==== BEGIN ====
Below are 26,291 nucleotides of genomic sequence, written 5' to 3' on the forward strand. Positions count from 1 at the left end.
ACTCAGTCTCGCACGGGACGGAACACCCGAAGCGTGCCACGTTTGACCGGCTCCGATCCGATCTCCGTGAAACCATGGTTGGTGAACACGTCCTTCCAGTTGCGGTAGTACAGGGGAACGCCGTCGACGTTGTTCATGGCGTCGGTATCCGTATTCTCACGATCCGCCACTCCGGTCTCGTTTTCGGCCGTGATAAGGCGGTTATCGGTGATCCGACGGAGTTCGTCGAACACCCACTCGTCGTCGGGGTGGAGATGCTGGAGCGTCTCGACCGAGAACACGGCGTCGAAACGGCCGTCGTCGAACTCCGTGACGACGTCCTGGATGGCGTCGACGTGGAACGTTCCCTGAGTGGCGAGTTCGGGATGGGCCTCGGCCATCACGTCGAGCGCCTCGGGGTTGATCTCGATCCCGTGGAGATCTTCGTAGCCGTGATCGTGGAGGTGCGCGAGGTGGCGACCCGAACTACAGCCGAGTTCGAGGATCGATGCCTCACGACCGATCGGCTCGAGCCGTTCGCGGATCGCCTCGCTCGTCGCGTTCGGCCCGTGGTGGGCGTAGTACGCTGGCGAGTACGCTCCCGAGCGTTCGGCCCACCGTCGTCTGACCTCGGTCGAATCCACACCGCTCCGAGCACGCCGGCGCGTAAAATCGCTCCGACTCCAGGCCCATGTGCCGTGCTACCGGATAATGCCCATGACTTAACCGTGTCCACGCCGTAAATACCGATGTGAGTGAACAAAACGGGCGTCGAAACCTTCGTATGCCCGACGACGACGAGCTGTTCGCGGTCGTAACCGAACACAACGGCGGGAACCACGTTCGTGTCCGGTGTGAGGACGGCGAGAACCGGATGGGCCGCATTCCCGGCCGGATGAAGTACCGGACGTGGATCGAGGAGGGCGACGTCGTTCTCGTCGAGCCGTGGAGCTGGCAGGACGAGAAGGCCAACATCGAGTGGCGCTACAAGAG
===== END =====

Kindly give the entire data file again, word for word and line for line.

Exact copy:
Below are 26,291 nucleotides of genomic sequence, written 5' to 3' on the forward strand. Positions count from 1 at the left end.
ACTCAGTCTCGCACGGGACGGAACACCCGAAGCGTGCCACGTTTGACCGGCTCCGATCCGATCTCCGTGAAACCATGGTTGGTGAACACGTCCTTCCAGTTGCGGTAGTACAGGGGAACGCCGTCGACGTTGTTCATGGCGTCGGTATCCGTATTCTCACGATCCGCCACTCCGGTCTCGTTTTCGGCCGTGATAAGGCGGTTATCGGTGATCCGACGGAGTTCGTCGAACACCCACTCGTCGTCGGGGTGGAGATGCTGGAGCGTCTCGACCGAGAACACGGCGTCGAAACGGCCGTCGTCGAACTCCGTGACGACGTCCTGGATGGCGTCGACGTGGAACGTTCCCTGAGTGGCGAGTTCGGGATGGGCCTCGGCCATCACGTCGAGCGCCTCGGGGTTGATCTCGATCCCGTGGAGATCTTCGTAGCCGTGATCGTGGAGGTGCGCGAGGTGGCGACCCGAACTACAGCCGAGTTCGAGGATCGATGCCTCACGACCGATCGGCTCGAGCCGTTCGCGGATCGCCTCGCTCGTCGCGTTCGGCCCGTGGTGGGCGTAGTACGCTGGCGAGTACGCTCCCGAGCGTTCGGCCCACCGTCGTCTGACCTCGGTCGAATCCACACCGCTCCGAGCACGCCGGCGCGTAAAATCGCTCCGACTCCAGGCCCATGTGCCGTGCTACCGGATAATGCCCATGACTTAACCGTGTCCACGCCGTAAATACCGATGTGAGTGAACAAAACGGGCGTCGAAACCTTCGTATGCCCGACGACGACGAGCTGTTCGCGGTCGTAACCGAACACAACGGCGGGAACCACGTTCGTGTCCGGTGTGAGGACGGCGAGAACCGGATGGGCCGCATTCCCGGCCGGATGAAGTACCGGACGTGGATCGAGGAGGGCGACGTCGTTCTCGTCGAGCCGTGGAGCTGGCAGGACGAGAAGGCCAACATCGAGTGGCGCTACAAGAG